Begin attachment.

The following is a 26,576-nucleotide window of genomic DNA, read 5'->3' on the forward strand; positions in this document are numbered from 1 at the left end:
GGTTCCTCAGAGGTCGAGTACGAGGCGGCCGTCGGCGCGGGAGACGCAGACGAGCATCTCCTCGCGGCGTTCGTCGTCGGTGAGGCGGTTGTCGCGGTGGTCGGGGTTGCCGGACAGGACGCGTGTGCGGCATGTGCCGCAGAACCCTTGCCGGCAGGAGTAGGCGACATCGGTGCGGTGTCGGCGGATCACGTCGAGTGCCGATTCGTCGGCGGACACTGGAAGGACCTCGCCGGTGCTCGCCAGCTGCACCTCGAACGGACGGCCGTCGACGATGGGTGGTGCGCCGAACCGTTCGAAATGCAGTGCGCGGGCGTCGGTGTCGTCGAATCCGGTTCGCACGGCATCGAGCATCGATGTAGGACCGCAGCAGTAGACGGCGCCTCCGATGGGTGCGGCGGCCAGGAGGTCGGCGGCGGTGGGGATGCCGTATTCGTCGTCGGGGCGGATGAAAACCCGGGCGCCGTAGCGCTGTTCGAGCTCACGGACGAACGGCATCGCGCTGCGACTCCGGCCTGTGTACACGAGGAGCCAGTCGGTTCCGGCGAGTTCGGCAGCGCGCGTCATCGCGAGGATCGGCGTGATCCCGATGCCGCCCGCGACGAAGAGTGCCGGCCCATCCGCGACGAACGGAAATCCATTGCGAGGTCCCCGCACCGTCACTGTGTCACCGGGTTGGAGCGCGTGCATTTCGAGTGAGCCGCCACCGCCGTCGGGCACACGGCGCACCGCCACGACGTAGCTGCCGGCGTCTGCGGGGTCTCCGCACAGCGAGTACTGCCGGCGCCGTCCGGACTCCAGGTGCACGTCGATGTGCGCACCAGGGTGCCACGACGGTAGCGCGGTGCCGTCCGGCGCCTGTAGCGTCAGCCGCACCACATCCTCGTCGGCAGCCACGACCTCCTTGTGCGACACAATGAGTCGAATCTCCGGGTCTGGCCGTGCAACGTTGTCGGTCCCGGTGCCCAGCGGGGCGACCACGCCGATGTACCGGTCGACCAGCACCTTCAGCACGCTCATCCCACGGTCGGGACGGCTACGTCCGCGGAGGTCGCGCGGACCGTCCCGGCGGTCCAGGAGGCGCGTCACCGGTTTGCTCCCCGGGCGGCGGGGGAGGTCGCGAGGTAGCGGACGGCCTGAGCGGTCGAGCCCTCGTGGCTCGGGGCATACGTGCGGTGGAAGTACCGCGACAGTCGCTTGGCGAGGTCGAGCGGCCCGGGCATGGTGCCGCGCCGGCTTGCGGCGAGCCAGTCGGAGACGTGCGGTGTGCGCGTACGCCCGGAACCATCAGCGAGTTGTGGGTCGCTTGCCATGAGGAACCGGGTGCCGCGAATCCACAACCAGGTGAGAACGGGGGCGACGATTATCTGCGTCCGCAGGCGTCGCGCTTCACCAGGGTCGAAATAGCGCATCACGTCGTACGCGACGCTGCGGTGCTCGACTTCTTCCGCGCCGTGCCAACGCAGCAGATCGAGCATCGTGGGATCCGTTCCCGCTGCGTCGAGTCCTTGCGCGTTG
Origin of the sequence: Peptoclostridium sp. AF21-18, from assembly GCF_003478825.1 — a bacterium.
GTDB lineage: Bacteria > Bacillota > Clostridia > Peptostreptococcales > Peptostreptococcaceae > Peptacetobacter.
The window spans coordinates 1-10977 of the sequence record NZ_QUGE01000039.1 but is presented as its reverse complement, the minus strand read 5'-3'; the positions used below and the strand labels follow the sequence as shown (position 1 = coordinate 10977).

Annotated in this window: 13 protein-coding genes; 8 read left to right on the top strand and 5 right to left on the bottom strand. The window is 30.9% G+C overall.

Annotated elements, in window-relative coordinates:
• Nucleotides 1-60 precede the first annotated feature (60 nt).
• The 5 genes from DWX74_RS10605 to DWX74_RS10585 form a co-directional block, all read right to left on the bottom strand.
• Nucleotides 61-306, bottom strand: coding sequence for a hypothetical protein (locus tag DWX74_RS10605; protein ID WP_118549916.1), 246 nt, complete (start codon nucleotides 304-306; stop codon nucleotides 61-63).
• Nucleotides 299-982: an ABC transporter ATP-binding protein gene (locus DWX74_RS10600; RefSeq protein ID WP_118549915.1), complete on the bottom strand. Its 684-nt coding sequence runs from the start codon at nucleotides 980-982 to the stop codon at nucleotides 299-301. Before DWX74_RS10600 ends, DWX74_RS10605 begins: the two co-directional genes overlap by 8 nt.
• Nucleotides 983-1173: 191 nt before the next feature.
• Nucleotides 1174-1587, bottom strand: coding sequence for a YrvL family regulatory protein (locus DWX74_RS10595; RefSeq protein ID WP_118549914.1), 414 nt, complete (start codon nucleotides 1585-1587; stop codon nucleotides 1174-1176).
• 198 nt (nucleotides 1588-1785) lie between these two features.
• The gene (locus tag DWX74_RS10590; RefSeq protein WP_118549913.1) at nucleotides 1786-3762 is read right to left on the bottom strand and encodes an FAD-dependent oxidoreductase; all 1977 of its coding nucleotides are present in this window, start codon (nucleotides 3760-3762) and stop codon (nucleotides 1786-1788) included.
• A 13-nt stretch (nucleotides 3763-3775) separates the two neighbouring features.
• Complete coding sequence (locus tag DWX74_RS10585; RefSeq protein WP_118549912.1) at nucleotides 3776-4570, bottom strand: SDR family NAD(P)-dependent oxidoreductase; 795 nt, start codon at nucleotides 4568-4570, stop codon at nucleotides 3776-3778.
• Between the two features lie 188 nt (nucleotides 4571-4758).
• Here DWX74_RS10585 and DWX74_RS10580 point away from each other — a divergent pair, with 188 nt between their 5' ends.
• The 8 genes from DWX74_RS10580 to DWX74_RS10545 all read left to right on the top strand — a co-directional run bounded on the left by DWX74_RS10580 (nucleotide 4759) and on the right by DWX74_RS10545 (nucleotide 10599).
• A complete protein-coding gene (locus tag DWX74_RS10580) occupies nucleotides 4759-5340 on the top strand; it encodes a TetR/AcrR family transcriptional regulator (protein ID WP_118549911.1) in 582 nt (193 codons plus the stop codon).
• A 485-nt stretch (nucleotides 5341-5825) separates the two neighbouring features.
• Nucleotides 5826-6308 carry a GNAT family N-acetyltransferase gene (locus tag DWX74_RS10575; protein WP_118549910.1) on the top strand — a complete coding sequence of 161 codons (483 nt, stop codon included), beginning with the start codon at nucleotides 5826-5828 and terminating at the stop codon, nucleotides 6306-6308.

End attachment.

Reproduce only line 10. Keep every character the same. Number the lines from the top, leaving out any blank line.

• Nucleotides 61-306, bottom strand: coding sequence for a hypothetical protein (locus tag DWX74_RS10605; protein ID WP_118549916.1), 246 nt, complete (start codon nucleotides 304-306; stop codon nucleotides 61-63).